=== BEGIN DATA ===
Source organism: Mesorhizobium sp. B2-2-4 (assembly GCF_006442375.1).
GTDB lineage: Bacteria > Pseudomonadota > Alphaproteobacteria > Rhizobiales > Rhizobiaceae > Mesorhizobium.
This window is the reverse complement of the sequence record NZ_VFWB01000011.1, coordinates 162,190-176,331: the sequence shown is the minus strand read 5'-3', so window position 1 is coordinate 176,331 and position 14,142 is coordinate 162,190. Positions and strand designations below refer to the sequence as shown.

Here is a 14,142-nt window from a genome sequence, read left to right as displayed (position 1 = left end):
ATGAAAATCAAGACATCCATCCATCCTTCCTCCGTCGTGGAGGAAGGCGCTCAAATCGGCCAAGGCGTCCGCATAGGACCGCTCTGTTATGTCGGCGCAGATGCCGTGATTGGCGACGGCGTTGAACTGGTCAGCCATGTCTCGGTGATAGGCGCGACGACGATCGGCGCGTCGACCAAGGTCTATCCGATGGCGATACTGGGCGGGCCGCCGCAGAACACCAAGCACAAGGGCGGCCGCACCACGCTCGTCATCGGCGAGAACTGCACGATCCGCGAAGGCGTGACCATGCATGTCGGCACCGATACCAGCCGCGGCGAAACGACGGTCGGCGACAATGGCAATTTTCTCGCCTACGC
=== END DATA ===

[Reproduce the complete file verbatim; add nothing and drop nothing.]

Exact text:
Source organism: Mesorhizobium sp. B2-2-4 (assembly GCF_006442375.1).
GTDB lineage: Bacteria > Pseudomonadota > Alphaproteobacteria > Rhizobiales > Rhizobiaceae > Mesorhizobium.
This window is the reverse complement of the sequence record NZ_VFWB01000011.1, coordinates 162,190-176,331: the sequence shown is the minus strand read 5'-3', so window position 1 is coordinate 176,331 and position 14,142 is coordinate 162,190. Positions and strand designations below refer to the sequence as shown.

Here is a 14,142-nt window from a genome sequence, read left to right as displayed (position 1 = left end):
ATGAAAATCAAGACATCCATCCATCCTTCCTCCGTCGTGGAGGAAGGCGCTCAAATCGGCCAAGGCGTCCGCATAGGACCGCTCTGTTATGTCGGCGCAGATGCCGTGATTGGCGACGGCGTTGAACTGGTCAGCCATGTCTCGGTGATAGGCGCGACGACGATCGGCGCGTCGACCAAGGTCTATCCGATGGCGATACTGGGCGGGCCGCCGCAGAACACCAAGCACAAGGGCGGCCGCACCACGCTCGTCATCGGCGAGAACTGCACGATCCGCGAAGGCGTGACCATGCATGTCGGCACCGATACCAGCCGCGGCGAAACGACGGTCGGCGACAATGGCAATTTTCTCGCCTACGC